Mention CAG, and ministers in the ruling dispensation tend to see red.
Justice JS Verma, who submitted a 631-page report on gender justice and amendment of rape laws yesterday, has waved a whole red blanket before politicians’ eyes by saying that they may need a certificate from the Comptroller and Auditor General (CAG) to stay elected.
The dotted line connecting Justice Verma’s original brief to suggest changes in the rape law to his recommendation calling for a CAG audit of politicians’ assets is a jagged one.
Verma notes that many candidates with criminal records, including those accused of rape and sexual assaults, get elected. He also notes that the Election Commission does not seem to verify whether their declarations — about assets held, or criminal cases filed against them — are actually correct or adequately disclosed.
This leads him to his first recommendation that section 8(1) of the Representation of People Act 1951 should be amended to include all heinous offences and any “candidate who fails to disclose a charge or the commission of an offence should be disqualified subsequently.”
Verma even indicated his first target when he asked the Andhra Pradesh Chief Minister to dismiss a state cabinet minister who failed to disclose one such offence in his election affidavit.
Since disclosures made to the Election Commission, including asset disclosures, are not verified, Verma suggested that CAG be asked to do the job. He recommended: “Scrutiny and verification of the disclosures made by candidates in respect of their assets may be made by the CAG with necessary follow up action in the case of such disclosures being found to be incorrect or false. Such discrepancies should be a ground for subsequent disqualification under the Representation of People Act 1951.”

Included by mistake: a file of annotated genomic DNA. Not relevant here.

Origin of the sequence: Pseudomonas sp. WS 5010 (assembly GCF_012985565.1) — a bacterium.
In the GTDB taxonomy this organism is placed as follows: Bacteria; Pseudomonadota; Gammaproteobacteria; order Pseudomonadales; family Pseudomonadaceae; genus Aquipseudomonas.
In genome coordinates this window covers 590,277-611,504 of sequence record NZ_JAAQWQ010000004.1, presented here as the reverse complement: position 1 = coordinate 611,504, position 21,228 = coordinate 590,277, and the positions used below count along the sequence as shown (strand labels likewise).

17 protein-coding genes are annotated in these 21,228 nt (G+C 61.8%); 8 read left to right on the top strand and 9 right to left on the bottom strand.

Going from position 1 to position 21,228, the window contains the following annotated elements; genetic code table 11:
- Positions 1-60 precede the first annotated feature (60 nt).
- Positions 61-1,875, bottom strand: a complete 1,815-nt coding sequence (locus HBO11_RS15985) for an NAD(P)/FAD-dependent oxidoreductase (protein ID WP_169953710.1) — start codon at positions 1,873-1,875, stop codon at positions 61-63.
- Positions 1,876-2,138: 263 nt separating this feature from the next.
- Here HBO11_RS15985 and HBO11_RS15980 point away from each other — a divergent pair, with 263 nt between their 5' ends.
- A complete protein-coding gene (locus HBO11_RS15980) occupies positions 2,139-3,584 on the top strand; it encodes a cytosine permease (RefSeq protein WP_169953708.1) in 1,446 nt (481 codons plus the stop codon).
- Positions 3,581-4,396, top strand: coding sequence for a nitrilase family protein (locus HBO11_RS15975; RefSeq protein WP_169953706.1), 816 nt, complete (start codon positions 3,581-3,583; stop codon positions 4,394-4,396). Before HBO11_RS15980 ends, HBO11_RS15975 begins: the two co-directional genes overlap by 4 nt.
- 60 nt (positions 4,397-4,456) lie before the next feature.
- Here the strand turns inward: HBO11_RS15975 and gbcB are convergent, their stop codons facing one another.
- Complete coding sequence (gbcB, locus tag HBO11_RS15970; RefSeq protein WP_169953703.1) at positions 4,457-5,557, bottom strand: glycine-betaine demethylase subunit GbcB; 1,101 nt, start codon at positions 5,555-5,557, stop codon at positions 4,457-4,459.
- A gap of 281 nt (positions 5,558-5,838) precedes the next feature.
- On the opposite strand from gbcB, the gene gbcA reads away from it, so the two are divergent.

Verma says that in a sample of 58,401 candidates who contested Lok Sabha and assembly elections, 2,468 elected members were found to have criminal cases against them. “This constitutes 31 percent of the Electoral College. We are of the opinion that if 31 percent of the Electoral College has either been charged with or convicted of a criminal offence, a fundamental attribute of morality which is inherent in discharging public functions stands seriously impaired. We may add that on the definition of heinous cases, which list we have supplied, 20 percent of all elected candidates have a criminal record involving such heinous offences.”
Verma has called for an amendment to the Comptroller and Auditor General’s (Duties, Powers and Conditions of Service) Act 1971 “to permit a deeper investigation of assets/liabilities declared at the time of filing a nomination paper or, as soon as may be practical thereafter. The assets and liabilities of each successful candidate — at the very least, if not all candidates — contesting elections to the Parliament/state legislature may be verified by a division of the CAG of India.
“If this were so, then the law can be amended that a certificate from the office of the CAG of India will be necessary, which will certify that the assets which have been declared have been correctly declared. This would guarantee probity in public life and would ensure that any candidate who stands for election will have the requisite moral authority to be able to engage the people.”
Verma then closes the loop with his original brief — safety of women and gender justice. “We must express our total satisfaction at the representation and positive attitude of the Election Commission during the public hearing. It has fairly conceded that women cannot effectively exercise political rights when candidates who are in the electoral fray have a criminal record.”
Any bets on whether the government will give CAG an expanded role to audit its own ministers and MPs on shortcomings?
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